It's a bit easier than in Opera. Pop is much more used to using social media. That's what they use. 
You're doing this too, though, with your comedy show. Lots of tweeting, Facebook work, blogging and a website...
Well, I'm doing that now. The show itself was a complete accident. I cacked myself.... I went to Edinburgh as a last attempt to get noticed by the operatic world. I just wasn't getting through auditions. The bottom end of the funding collapsed...
...hitting all the smaller companies where you could have got a foot on the ladder?
Yes. I'd been going at this for about seven years. And performing oratorio professionally for about ten. The plan used to be: do your training, go into oratorio – Vivaldi's Gloria and such, sung mainly in churches – from there you step into a chorus. Them maybe you get a solo line in a chorus. Then maybe you get to cover – understudy – and finally a solo part. It was clearly defined.
But things changed, in a short space of time. Suddenly, it didn't matter how much oratorio you'd done. Choruses wanted to know how much opera had you done. Instead they put on training programmes, for which you had to pay, so you could get into a chorus.Then the funding cuts happened. That hit the choruses. The number of Operas reduced, while well-trained European singers arrived looking for work. 
And at the same time, places like the New York Met, Covent Garden and others are putting their products into cinemas and arts centres at a fraction of the price of UK touring opera companies. How do they compete?
Well, there are ways to get people into local home-grown opera. But that's another story. So now I can't even get an audition. All the experienced people are looking for work – and there's less of it – and they crowd everyone else out. Fine for the companies: they end up with a phenomenal chorus and phenomenal singers.

A way forward... timing is everything 

So I thought I could sit and moan, or get on Facebook to say how shit it all is. That happens a lot. Or I could acknowledge that we could do things in a different way. There's never just one path; there are always several. I know audiences for Opera are dwindling. I also know that celebrities put bums on seats. So how do I create something, to make someone else pay attention? To make them think that I'm worth booking because I might bring an audience with me?. And that is how the whole Diva! thing started. 
You did this as a marketing exercise?
To make people take notice of me, yes. In 2013 I went to the Edinburgh Fringe; I paid for it with a Kickstarter campaign. I got seen on my second night by a 23 year-old, right in the audience I wanted to attract. She described me as a comedian. Not a singer. I was shocked. Sat in a corner and tried to process it.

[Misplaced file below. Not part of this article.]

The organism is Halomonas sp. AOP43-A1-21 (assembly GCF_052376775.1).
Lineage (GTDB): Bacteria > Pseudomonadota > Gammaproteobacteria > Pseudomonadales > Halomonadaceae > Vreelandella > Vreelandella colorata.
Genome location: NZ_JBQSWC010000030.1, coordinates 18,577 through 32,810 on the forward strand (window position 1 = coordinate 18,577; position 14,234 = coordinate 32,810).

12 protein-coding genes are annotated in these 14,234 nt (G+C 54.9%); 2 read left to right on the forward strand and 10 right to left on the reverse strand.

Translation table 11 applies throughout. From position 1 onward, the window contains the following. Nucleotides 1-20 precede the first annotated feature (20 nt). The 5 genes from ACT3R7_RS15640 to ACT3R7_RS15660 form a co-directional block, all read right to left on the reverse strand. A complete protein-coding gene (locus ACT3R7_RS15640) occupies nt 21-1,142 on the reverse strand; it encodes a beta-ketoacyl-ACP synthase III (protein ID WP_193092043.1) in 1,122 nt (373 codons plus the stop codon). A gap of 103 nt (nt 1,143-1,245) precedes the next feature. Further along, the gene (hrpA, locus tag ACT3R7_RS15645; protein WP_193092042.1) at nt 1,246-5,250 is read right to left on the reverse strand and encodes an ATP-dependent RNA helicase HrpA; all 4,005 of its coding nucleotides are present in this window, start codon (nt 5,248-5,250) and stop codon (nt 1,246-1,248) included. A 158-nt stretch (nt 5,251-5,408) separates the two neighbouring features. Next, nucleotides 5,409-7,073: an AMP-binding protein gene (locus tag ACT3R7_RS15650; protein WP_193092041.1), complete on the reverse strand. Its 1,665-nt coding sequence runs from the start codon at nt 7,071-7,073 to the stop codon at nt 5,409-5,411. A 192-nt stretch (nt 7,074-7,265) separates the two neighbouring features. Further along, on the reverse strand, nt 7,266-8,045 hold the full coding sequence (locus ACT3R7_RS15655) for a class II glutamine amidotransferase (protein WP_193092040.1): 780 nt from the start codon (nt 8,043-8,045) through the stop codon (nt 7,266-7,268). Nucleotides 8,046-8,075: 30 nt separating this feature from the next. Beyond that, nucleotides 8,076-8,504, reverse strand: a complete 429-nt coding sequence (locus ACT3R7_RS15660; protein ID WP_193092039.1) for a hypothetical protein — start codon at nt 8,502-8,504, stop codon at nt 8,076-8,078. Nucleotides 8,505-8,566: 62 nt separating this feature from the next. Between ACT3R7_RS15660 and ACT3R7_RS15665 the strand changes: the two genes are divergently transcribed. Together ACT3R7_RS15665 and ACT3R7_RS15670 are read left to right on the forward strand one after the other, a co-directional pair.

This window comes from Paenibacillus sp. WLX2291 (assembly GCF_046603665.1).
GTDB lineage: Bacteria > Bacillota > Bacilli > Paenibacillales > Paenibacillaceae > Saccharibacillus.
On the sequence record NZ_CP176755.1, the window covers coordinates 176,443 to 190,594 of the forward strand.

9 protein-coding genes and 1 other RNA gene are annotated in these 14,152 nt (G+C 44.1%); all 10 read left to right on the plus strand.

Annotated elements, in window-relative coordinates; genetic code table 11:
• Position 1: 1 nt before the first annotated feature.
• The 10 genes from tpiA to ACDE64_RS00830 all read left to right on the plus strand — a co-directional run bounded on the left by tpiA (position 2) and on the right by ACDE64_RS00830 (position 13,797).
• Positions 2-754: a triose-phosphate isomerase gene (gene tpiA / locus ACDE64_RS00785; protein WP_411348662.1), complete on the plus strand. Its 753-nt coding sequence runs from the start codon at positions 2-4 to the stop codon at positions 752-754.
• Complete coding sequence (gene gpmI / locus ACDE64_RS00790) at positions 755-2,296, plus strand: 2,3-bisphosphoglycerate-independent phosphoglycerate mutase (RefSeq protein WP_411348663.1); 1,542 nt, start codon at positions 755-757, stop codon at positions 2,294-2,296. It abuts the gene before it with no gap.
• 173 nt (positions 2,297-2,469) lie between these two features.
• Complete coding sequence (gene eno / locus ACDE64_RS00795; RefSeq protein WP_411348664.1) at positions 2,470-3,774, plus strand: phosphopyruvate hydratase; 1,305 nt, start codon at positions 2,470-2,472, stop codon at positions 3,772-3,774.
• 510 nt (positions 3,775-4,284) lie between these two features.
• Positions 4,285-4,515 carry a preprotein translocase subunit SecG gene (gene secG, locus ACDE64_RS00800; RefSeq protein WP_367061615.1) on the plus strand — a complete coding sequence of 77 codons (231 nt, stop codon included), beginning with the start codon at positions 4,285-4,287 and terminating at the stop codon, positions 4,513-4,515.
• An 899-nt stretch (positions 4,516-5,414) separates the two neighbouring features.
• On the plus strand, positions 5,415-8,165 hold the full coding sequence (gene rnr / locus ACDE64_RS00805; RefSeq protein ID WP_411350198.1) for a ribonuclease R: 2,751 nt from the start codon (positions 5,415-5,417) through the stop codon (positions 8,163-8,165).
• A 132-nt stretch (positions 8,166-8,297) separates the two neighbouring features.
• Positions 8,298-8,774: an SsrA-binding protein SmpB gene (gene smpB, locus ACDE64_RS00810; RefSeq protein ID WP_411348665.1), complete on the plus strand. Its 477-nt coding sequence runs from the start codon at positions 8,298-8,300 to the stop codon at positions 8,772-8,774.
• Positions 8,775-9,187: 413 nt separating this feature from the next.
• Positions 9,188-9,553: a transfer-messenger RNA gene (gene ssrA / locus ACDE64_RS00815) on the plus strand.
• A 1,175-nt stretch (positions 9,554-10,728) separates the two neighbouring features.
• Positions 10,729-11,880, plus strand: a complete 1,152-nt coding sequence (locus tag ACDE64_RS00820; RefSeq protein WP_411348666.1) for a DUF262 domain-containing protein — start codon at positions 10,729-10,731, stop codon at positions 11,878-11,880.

But you are a funny person.
From the Kickstarter pages 
Thank you! But stand-up's already massive now, and it's not my field. I spoke to Lady Rizo, who was at Edinburgh at the same time. She's huge: comedy, burlesque, singing – world famous. She is phenomenal. She explained that what I was doing was not stand-up, but it was comedy. It's all in the timing. It's the long drawn-out joke, the way you get to the pay-off. 
Which fits with opera, because it's full of big drawn-out set-ups for the next killer song. 
There you go! Spoken comedy recitative! Once Lady Rizo demystified it, I got past all that comedian and stand-up, heckling stuff. That's not what Diva's about. And I thought about other comedians – Mark Thomas – who do the long drawn-out story. And that is a way to bring Opera to people who wouldn't otherwise touch it. 
And, in character in your Diva show, you have a license to dominate the audience. If someone has a pop at a Diva, you as a Diva can totally nuke them – if you chose to do that as part of the show.
Ooooh, I hadn't thought about that.... 
Where is the show going to go now?
I don't know yet. I'm nervous as hell, I've got all the online stuff to do, which is wearing. But then I do the show, and I LOVE it. Birmingham Pride this weekend is the next stop. 
That's a great fit, because Opera is rammed full of tragedy and emotion and OTT larger than life stuff. If it's like your Cannon Hill show, you're going to sashay on with a sprayed on red satin dress all glammed up, and steam into a top drawer sentimental emotional aria – you'll go down a storm. 
Thank you! You can come again! 
Sarah-Ann's Diva pages
Diva blog - a great instructive read in itself 

The Glyndebourne fracas: blistering response from singer Alice Coote.

See more music posts on Radio To Go